South African artist Irma Stern acquired a reputation for wanderlust during the mid-twentieth century, painting her way through innumerable African countries after her first exhibition in Berlin in 1919. (Stern, born in Transvaal to German-Jewish immigrants, refused to show in Germany between 1933 and 1945, instead traveling through Zanzibar, Senegal and the Congo.) Her paintings and sculptures mostly depicted exotic faces and bodies, images that tantalized the Western art world.
And if the recent sale of her 1945 “Bahora Girl” for £2.4 million (US$3.78 million) by London’s Bonhams auction house is any indication, Stern can still cause quite a stir. The sale sets a world record auction price for South African art; some forecasters predict it might spark renewed interest in South African artists.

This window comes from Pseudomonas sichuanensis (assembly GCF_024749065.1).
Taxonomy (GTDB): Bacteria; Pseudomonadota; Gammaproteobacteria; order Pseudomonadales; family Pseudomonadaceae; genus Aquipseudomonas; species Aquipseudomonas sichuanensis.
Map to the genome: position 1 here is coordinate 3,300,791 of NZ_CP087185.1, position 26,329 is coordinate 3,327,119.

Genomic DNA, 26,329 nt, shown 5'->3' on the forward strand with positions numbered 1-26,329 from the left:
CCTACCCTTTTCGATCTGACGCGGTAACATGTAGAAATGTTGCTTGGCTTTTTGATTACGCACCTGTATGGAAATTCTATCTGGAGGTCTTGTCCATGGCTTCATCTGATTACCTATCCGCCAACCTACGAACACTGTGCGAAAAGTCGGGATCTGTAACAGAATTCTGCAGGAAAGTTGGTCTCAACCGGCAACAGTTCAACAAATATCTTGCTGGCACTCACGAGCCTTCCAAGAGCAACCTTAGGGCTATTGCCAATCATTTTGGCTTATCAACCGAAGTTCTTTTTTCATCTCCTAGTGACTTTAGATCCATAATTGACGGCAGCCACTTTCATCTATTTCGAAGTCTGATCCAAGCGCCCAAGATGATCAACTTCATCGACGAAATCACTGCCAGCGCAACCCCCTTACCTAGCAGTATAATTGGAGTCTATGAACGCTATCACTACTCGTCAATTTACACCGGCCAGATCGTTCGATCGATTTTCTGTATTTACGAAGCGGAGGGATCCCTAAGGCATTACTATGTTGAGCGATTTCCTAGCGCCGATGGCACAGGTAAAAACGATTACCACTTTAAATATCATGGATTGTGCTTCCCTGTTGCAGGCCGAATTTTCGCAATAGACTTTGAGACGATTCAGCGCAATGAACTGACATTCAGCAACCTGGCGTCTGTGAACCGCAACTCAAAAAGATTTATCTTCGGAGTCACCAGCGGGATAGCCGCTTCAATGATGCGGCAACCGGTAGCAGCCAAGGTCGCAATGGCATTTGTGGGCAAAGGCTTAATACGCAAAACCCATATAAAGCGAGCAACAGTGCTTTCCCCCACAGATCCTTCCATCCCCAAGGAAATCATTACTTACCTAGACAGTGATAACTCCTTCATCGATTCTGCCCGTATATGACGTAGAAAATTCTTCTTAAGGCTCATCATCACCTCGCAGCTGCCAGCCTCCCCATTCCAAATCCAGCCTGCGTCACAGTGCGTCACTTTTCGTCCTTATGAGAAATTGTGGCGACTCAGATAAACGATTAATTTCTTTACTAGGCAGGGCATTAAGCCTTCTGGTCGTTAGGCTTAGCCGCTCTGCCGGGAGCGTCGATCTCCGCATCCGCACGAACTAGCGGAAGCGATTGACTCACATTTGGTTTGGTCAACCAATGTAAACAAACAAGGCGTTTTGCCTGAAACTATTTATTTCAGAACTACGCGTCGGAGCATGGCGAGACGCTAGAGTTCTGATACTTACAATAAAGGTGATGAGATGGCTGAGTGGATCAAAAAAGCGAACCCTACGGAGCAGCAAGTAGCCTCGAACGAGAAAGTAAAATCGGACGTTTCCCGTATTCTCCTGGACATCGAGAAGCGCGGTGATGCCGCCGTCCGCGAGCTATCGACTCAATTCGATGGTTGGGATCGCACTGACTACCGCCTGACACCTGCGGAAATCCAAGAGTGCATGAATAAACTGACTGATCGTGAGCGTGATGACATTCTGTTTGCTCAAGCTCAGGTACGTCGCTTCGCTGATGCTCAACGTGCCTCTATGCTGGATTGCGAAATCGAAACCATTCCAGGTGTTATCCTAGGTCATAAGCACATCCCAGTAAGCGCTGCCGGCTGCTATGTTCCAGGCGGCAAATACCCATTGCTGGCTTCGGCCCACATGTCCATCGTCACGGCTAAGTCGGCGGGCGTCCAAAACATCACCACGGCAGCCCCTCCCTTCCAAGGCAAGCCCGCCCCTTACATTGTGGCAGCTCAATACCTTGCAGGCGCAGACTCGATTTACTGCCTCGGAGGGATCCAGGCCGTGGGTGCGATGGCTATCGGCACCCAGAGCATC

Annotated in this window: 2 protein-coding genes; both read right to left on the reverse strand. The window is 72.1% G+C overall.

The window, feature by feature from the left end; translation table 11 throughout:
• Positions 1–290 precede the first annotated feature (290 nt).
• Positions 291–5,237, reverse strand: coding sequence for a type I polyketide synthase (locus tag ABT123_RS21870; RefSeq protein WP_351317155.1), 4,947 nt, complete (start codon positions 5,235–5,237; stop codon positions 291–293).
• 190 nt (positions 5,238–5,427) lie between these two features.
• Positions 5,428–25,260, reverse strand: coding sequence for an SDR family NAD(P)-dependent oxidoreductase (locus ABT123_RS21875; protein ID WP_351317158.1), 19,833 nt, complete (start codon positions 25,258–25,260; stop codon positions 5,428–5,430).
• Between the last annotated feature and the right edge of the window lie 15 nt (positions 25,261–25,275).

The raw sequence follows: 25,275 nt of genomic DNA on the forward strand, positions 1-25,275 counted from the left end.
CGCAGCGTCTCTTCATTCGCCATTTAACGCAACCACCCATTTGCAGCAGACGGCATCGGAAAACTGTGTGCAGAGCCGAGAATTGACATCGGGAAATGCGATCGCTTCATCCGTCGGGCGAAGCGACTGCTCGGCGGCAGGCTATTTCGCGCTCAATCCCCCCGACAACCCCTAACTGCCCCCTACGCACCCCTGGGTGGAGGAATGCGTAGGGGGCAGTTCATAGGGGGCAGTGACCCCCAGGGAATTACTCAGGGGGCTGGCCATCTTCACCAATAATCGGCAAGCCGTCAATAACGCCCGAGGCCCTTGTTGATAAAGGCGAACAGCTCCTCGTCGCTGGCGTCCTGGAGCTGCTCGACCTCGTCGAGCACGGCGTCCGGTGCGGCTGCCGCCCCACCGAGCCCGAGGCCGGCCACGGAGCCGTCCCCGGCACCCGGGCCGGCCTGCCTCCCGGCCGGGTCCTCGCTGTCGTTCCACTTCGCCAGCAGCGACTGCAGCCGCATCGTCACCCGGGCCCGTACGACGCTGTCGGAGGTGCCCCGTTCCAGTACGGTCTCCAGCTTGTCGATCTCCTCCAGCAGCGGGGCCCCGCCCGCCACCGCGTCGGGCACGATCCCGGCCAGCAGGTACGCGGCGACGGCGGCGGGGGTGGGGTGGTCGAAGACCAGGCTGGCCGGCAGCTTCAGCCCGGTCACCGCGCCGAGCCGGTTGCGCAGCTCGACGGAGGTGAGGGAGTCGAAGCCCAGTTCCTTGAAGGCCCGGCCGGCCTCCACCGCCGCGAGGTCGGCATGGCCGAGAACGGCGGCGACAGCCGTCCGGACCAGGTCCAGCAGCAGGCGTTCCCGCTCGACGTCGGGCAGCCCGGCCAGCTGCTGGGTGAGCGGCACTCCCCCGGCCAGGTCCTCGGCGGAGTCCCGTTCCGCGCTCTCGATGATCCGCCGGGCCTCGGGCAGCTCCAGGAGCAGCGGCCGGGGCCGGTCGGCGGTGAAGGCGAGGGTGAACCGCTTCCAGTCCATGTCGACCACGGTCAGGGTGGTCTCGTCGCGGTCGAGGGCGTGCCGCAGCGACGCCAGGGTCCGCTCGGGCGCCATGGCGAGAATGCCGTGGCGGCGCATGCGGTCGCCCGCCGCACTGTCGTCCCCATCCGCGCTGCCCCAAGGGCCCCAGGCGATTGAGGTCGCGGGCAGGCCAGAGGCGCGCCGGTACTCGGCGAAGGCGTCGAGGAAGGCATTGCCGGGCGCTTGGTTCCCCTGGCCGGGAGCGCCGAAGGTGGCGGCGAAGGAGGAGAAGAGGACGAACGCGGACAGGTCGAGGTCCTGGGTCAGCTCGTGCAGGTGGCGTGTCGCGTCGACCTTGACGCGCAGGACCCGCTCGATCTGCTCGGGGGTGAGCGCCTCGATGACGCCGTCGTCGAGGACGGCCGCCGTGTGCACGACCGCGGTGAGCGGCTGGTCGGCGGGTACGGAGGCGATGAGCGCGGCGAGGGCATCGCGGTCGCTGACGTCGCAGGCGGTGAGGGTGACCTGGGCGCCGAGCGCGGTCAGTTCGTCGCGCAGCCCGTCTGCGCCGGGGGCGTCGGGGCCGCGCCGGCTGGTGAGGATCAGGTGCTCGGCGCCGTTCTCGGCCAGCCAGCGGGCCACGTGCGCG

“Bahora Girl,” an oil on canvas, depicts a sultry-looking, young Zanzibari Indian slouched casually in her bedroom.
“Her mode of speech was so polite and well-formulated,” Stern once said of her subject, according to a Bonhams press release. “It was a lovely harmony in this young girl, slim and tall, with the gently movements of a well-bred race. Her eyes were like dark pools, swimming with the glance of tragedy curious in so young a face, yet so common in the eastern woman.”